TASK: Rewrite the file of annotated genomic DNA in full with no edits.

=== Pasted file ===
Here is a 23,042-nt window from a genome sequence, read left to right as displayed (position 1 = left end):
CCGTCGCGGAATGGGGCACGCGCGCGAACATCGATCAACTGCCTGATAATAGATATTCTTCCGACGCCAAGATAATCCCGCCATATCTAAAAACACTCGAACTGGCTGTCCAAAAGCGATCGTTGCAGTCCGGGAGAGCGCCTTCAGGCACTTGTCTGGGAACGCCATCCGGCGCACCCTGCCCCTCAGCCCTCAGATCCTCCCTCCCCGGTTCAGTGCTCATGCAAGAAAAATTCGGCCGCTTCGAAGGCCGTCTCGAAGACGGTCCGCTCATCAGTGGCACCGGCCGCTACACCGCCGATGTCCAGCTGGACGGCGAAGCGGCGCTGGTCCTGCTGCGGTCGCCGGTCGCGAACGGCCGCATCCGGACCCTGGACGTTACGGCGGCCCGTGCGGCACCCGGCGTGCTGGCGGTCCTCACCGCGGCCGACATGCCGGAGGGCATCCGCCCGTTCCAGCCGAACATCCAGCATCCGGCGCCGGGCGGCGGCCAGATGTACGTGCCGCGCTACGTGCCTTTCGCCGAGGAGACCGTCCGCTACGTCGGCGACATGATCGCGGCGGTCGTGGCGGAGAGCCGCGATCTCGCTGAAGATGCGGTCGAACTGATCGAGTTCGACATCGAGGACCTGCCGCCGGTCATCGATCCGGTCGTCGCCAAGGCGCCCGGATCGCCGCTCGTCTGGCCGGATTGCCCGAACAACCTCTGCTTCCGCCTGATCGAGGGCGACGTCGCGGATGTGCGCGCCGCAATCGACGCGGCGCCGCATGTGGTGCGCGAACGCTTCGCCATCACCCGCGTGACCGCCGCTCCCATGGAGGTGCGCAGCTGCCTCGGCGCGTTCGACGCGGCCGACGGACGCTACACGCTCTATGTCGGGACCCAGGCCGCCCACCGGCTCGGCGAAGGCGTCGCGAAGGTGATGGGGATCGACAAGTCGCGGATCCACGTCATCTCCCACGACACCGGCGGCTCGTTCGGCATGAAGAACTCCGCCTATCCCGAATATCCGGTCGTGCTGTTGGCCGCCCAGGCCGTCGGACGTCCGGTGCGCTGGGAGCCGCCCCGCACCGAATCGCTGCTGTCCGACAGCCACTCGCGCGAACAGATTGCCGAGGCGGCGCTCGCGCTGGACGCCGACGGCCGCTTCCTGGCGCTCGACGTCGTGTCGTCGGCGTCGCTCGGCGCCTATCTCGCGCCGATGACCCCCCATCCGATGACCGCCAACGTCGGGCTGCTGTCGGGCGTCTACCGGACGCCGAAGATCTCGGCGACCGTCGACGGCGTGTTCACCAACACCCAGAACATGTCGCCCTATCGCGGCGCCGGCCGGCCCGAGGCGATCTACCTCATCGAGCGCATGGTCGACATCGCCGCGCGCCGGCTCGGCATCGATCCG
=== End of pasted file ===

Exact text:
Here is a 23,042-nt window from a genome sequence, read left to right as displayed (position 1 = left end):
CCGTCGCGGAATGGGGCACGCGCGCGAACATCGATCAACTGCCTGATAATAGATATTCTTCCGACGCCAAGATAATCCCGCCATATCTAAAAACACTCGAACTGGCTGTCCAAAAGCGATCGTTGCAGTCCGGGAGAGCGCCTTCAGGCACTTGTCTGGGAACGCCATCCGGCGCACCCTGCCCCTCAGCCCTCAGATCCTCCCTCCCCGGTTCAGTGCTCATGCAAGAAAAATTCGGCCGCTTCGAAGGCCGTCTCGAAGACGGTCCGCTCATCAGTGGCACCGGCCGCTACACCGCCGATGTCCAGCTGGACGGCGAAGCGGCGCTGGTCCTGCTGCGGTCGCCGGTCGCGAACGGCCGCATCCGGACCCTGGACGTTACGGCGGCCCGTGCGGCACCCGGCGTGCTGGCGGTCCTCACCGCGGCCGACATGCCGGAGGGCATCCGCCCGTTCCAGCCGAACATCCAGCATCCGGCGCCGGGCGGCGGCCAGATGTACGTGCCGCGCTACGTGCCTTTCGCCGAGGAGACCGTCCGCTACGTCGGCGACATGATCGCGGCGGTCGTGGCGGAGAGCCGCGATCTCGCTGAAGATGCGGTCGAACTGATCGAGTTCGACATCGAGGACCTGCCGCCGGTCATCGATCCGGTCGTCGCCAAGGCGCCCGGATCGCCGCTCGTCTGGCCGGATTGCCCGAACAACCTCTGCTTCCGCCTGATCGAGGGCGACGTCGCGGATGTGCGCGCCGCAATCGACGCGGCGCCGCATGTGGTGCGCGAACGCTTCGCCATCACCCGCGTGACCGCCGCTCCCATGGAGGTGCGCAGCTGCCTCGGCGCGTTCGACGCGGCCGACGGACGCTACACGCTCTATGTCGGGACCCAGGCCGCCCACCGGCTCGGCGAAGGCGTCGCGAAGGTGATGGGGATCGACAAGTCGCGGATCCACGTCATCTCCCACGACACCGGCGGCTCGTTCGGCATGAAGAACTCCGCCTATCCCGAATATCCGGTCGTGCTGTTGGCCGCCCAGGCCGTCGGACGTCCGGTGCGCTGGGAGCCGCCCCGCACCGAATCGCTGCTGTCCGACAGCCACTCGCGCGAACAGATTGCCGAGGCGGCGCTCGCGCTGGACGCCGACGGCCGCTTCCTGGCGCTCGACGTCGTGTCGTCGGCGTCGCTCGGCGCCTATCTCGCGCCGATGACCCCCCATCCGATGACCGCCAACGTCGGGCTGCTGTCGGGCGTCTACCGGACGCCGAAGATCTCGGCGACCGTCGACGGCGTGTTCACCAACACCCAGAACATGTCGCCCTATCGCGGCGCCGGCCGGCCCGAGGCGATCTACCTCATCGAGCGCATGGTCGACATCGCCGCGCGCCGGCTCGGCATCGATCCG